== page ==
turntable.jpgI’ve often thought it odd that churches so love their organs, but hate other electric instruments. Maybe it’s that organs were originally operated via bellows, but that’s almost never the case any more. Additionally, organs are expensive. You can’t really pick one up for a couple of hundred dollars. Typically, they cost much more than that–often in the multiple hundreds of thousands of dollar. I’ve heard people bemoan the fact that organists are becoming harder and harder to find. A church might have a couple of organists (at the most) while they have tons of pianists, guitarist, drummers, etc.

When I was a teen, the electric instrument I preferred was the electric guitar. What I failed to understand at the time was why we couldn’t use it at church. I went to a Baptist Church and the most radical music was “Pass It On”–written in the 1970’s, the same decade that I was born in. This was the 1980’s and I actually knew people that who said that rock -n roll as a musical form was from the depths of hell, not the lyrics mind you, but the driving beat and thrashing solos.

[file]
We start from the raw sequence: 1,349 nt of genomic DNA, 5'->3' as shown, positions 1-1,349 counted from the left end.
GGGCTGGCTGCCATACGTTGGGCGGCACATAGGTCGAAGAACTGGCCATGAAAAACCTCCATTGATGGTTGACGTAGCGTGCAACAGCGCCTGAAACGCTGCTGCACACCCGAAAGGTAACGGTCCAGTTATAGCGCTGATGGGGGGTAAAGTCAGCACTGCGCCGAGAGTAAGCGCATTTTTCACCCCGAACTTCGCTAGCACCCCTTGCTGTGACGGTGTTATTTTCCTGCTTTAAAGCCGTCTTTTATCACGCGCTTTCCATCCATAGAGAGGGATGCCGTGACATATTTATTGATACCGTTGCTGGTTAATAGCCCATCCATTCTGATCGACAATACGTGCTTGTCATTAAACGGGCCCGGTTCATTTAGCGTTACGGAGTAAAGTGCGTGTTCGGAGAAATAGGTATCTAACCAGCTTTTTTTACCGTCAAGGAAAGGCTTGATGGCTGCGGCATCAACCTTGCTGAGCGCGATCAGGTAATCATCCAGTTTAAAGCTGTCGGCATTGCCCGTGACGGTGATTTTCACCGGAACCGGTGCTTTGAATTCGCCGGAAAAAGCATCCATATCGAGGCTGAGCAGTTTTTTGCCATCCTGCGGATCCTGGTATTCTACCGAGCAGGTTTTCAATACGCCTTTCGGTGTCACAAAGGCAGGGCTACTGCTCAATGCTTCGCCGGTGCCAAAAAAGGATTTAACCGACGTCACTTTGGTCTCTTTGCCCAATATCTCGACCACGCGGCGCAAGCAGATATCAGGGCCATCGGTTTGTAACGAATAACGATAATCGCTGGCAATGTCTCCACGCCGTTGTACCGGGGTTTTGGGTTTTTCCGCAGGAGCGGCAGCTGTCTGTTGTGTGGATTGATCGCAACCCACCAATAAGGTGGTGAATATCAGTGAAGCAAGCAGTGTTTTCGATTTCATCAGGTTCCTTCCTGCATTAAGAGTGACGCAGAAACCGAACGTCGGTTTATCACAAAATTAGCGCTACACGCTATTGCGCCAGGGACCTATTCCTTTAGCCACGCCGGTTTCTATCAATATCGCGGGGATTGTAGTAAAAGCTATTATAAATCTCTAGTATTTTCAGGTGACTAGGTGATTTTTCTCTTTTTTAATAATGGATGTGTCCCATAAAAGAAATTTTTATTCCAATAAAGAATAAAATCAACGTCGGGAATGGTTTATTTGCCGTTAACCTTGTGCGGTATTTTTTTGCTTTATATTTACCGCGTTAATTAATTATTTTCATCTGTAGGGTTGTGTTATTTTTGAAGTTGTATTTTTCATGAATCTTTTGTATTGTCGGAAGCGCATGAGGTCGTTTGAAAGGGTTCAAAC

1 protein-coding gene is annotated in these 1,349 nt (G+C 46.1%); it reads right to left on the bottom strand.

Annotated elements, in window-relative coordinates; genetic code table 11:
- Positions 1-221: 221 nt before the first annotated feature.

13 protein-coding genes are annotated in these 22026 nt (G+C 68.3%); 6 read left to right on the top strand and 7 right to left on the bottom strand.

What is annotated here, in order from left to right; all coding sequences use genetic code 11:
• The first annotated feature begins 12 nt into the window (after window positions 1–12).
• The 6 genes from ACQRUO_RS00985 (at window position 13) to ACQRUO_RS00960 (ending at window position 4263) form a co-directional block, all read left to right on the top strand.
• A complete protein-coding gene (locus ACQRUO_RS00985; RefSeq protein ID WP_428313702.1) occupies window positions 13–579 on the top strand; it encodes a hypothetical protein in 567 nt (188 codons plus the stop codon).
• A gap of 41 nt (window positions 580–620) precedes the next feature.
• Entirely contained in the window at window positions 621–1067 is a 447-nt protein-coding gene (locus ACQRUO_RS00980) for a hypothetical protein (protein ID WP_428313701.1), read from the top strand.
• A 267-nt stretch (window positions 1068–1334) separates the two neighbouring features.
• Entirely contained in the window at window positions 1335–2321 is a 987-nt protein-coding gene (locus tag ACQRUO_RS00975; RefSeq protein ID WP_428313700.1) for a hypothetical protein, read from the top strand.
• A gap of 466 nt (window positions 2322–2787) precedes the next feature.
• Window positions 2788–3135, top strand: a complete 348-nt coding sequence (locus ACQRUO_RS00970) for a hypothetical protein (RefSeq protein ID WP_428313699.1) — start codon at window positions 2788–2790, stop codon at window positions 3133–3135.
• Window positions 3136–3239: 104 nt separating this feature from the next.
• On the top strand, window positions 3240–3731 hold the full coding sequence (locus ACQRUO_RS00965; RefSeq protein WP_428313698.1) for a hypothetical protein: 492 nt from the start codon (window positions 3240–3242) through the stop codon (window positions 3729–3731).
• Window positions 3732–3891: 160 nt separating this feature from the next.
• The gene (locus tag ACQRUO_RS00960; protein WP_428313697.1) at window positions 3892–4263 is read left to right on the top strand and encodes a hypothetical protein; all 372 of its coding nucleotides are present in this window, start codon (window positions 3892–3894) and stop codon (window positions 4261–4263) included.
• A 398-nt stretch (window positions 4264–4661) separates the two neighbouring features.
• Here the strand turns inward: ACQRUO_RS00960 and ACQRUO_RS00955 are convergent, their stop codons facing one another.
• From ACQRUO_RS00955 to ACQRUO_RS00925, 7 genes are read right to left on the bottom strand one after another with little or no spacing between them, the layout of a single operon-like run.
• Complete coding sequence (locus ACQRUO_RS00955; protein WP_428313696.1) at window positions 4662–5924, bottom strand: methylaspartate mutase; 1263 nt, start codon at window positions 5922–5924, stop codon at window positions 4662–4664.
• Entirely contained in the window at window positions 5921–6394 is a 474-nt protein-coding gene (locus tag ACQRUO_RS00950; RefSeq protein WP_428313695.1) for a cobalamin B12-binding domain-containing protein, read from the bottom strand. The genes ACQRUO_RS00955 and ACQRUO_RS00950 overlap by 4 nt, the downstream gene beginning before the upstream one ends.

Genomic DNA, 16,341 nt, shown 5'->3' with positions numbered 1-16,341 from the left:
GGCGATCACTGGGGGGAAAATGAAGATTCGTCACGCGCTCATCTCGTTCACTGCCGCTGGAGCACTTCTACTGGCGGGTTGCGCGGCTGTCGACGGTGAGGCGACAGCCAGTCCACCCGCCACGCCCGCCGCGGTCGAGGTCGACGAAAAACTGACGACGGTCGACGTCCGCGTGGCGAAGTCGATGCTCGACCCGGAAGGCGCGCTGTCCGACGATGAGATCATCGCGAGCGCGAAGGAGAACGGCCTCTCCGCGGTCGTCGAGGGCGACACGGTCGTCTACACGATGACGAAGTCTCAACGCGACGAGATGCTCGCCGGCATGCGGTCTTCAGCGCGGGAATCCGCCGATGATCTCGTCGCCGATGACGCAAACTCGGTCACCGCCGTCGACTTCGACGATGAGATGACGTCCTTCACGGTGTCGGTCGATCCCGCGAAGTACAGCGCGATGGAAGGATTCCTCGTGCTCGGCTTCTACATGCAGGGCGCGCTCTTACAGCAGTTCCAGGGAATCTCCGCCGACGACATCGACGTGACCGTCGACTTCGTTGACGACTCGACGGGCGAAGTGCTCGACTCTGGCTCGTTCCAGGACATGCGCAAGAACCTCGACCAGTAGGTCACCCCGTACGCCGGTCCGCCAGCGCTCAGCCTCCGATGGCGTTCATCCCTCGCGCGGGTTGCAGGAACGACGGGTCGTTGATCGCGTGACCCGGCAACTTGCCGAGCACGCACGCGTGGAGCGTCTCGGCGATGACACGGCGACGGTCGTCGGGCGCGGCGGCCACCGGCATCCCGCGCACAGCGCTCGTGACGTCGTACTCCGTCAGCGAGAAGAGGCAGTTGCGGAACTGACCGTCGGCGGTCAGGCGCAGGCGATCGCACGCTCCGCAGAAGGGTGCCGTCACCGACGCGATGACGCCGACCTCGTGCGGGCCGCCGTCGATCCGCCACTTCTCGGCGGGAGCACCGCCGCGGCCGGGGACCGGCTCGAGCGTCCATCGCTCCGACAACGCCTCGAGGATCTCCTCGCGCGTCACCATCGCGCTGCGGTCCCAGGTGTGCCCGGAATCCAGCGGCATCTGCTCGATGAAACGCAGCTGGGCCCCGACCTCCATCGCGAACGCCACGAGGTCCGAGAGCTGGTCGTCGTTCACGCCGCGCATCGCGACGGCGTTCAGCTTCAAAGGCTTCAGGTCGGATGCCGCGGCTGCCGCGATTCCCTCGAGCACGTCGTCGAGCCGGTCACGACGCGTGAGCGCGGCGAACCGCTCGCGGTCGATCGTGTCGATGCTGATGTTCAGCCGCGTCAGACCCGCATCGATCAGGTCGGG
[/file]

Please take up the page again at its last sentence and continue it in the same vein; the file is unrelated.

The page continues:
Fast forward to today where rock is much more accepted, but rap is (at least in some circles) considered as depraved as rock was in the 1980’s. How many churches that do have bands wouldn’t dare have someone scratching and busting out the rhymes? When DJ Mike arrived, I saw the future. I’d heard of something called, “DJ-led worship”. Now, I’ve seen it in action. It reminded me of the scene in Matrix:Reloaded where Morpheus cast the vision of dancing so that the machines could hear. That’s worship. In that case, the worship was human-centric. Church should facilitate our abandon in worshipping God.

In our culture, worship with abandon, undignified David-like worship doesn’t happen with an organ and increasingly not with an electric guitar (as in the 1980’s), but with the two turntables and a microphone.

Paul

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